Just back from a meeting where I faced for the first time the notion of “demographic time bomb” in relation to knowledge.
We are living in an era of vast social change and this notion should be taken into consideration in the preparation of any long-term project: political, economical and social. This concept involves several factors: the fact that population is ageing, unemployment, low birth-rate etc.
But have you ever thought about this concept in relation with knowledge? I started working in my twenties and I will probably retire in my seventies. That means that I have accumulated knowledge and expertise for 50 years. If I suddenly retire what will happen with my knowledge? Is anyone going to store it and re-use it, or it will simply die with me.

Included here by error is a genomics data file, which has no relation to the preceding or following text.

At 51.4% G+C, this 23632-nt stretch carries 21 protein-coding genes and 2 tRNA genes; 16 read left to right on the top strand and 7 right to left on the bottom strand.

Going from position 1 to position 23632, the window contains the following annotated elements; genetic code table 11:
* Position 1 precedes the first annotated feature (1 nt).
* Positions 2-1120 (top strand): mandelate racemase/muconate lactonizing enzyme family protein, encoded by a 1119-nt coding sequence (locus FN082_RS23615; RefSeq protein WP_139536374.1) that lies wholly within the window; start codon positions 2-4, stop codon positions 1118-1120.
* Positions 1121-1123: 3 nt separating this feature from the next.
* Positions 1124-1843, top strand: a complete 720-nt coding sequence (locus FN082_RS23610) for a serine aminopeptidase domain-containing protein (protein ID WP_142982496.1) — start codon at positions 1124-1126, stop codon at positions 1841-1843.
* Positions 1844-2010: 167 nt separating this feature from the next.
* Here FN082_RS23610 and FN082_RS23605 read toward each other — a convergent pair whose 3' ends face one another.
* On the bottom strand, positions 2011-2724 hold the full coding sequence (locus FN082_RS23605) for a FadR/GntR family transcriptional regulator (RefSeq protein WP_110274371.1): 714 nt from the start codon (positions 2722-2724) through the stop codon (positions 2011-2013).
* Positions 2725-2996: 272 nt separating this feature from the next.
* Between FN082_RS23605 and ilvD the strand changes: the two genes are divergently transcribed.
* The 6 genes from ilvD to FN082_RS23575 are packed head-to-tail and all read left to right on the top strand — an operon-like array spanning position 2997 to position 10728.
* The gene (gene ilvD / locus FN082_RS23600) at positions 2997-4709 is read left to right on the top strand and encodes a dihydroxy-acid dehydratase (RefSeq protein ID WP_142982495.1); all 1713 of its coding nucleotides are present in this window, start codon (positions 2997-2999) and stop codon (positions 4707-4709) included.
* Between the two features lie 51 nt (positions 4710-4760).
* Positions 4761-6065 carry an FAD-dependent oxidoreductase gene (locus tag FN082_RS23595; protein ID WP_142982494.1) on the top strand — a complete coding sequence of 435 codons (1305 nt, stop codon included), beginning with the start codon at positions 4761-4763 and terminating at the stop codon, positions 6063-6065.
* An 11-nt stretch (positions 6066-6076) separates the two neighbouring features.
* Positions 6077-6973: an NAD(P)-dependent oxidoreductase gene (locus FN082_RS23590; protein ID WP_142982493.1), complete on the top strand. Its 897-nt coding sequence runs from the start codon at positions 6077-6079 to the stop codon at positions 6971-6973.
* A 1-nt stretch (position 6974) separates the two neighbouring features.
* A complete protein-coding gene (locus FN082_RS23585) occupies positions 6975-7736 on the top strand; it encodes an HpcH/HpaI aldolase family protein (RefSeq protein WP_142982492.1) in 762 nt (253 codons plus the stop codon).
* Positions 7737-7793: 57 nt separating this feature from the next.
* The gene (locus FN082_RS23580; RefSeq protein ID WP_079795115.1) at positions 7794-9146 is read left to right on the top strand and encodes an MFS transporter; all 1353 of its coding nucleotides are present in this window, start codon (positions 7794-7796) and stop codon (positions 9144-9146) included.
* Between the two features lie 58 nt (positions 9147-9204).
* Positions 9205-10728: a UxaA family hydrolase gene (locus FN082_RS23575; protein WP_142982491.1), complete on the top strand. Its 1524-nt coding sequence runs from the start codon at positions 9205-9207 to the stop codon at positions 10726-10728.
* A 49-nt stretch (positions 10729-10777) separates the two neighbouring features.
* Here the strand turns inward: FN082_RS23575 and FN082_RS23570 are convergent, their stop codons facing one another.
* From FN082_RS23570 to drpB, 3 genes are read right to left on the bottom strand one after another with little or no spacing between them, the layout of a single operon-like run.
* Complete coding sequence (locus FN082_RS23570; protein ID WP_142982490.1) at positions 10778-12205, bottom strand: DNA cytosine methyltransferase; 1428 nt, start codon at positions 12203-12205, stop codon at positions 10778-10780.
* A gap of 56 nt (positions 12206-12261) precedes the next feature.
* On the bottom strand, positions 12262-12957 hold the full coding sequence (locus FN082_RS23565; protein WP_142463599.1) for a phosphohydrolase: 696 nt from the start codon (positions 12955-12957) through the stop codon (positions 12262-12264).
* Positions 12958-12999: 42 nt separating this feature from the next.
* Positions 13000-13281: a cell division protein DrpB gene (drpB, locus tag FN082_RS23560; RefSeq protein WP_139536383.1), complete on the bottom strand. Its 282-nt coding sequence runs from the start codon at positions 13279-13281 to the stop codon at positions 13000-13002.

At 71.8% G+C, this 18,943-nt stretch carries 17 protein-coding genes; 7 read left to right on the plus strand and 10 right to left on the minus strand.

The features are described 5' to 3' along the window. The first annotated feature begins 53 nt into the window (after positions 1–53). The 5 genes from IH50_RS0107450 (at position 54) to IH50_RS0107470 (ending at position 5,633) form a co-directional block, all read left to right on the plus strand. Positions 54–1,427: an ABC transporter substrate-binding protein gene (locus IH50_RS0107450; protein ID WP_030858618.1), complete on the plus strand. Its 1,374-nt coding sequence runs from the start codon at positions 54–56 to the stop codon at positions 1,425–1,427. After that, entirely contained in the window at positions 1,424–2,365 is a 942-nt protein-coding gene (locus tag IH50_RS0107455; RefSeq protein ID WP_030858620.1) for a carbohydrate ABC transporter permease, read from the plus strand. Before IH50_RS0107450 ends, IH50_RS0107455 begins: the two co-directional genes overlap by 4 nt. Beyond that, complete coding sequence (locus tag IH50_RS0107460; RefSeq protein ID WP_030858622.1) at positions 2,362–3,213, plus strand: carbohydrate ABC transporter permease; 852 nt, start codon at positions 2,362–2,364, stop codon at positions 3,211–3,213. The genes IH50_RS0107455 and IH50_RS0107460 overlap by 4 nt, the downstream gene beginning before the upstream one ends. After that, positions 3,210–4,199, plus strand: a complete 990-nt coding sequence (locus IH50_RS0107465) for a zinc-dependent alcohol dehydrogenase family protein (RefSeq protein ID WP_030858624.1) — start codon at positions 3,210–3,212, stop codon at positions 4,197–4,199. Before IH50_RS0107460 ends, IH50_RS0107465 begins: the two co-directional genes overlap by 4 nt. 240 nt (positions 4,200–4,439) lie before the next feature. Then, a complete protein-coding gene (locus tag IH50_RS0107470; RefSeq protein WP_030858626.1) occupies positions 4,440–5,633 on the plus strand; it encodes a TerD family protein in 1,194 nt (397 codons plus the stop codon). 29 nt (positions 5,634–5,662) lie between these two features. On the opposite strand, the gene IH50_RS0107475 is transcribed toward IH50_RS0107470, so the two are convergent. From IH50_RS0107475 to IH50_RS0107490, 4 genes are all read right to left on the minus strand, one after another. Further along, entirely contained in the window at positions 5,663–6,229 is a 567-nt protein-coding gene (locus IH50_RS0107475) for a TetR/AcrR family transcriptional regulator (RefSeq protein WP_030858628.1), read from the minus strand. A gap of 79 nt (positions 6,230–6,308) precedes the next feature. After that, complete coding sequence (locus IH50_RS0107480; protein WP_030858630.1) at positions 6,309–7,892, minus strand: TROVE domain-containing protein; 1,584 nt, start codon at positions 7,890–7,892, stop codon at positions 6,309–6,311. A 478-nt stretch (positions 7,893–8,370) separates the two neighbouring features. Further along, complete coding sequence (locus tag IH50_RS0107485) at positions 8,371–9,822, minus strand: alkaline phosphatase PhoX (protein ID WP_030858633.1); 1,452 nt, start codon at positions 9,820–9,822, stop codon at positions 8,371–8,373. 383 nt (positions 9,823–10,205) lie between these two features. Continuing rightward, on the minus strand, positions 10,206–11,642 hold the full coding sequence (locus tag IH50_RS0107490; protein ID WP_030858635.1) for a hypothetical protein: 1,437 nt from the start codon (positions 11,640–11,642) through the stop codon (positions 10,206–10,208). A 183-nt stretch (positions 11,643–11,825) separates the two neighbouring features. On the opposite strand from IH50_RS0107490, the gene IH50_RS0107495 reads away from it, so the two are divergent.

Let’s think about the health care sector: imagine if a consultant retires after a 40 years service without leaving notes or documents. Can you see the big damage that the organisation is going to face? That means that a big bulk of knowledge and expertise will be lost forever, and that the new generation will take years to try re-build it.
CIPD stated: the UK face serious skills shortages by 2035 unless employers change their approach to workforce planning.It said that something needs to be done to ensure that the hole left by retiring workers can be adequately filled.
So, as information specialist how can I prevent this? As a librarian how am I supposed to preserve and store information/expertise and knowledge? I think that the real challenge here is starting a new culture where people actually share and store information. Rather than imposed this attitude should be vocational. We desperately need a policy and a place where to share, collect and archive knowledge, otherwise that might be lost due forever.
This is why nowadays terms like “knowledge retention”, “knowledge management (KM)” and “community of practice (CoP)” are so recurrent in the information sector.
This is a big mind-shift that requires a clear vision, including structure and process, organizational culture, and information technology. Let’s get ready.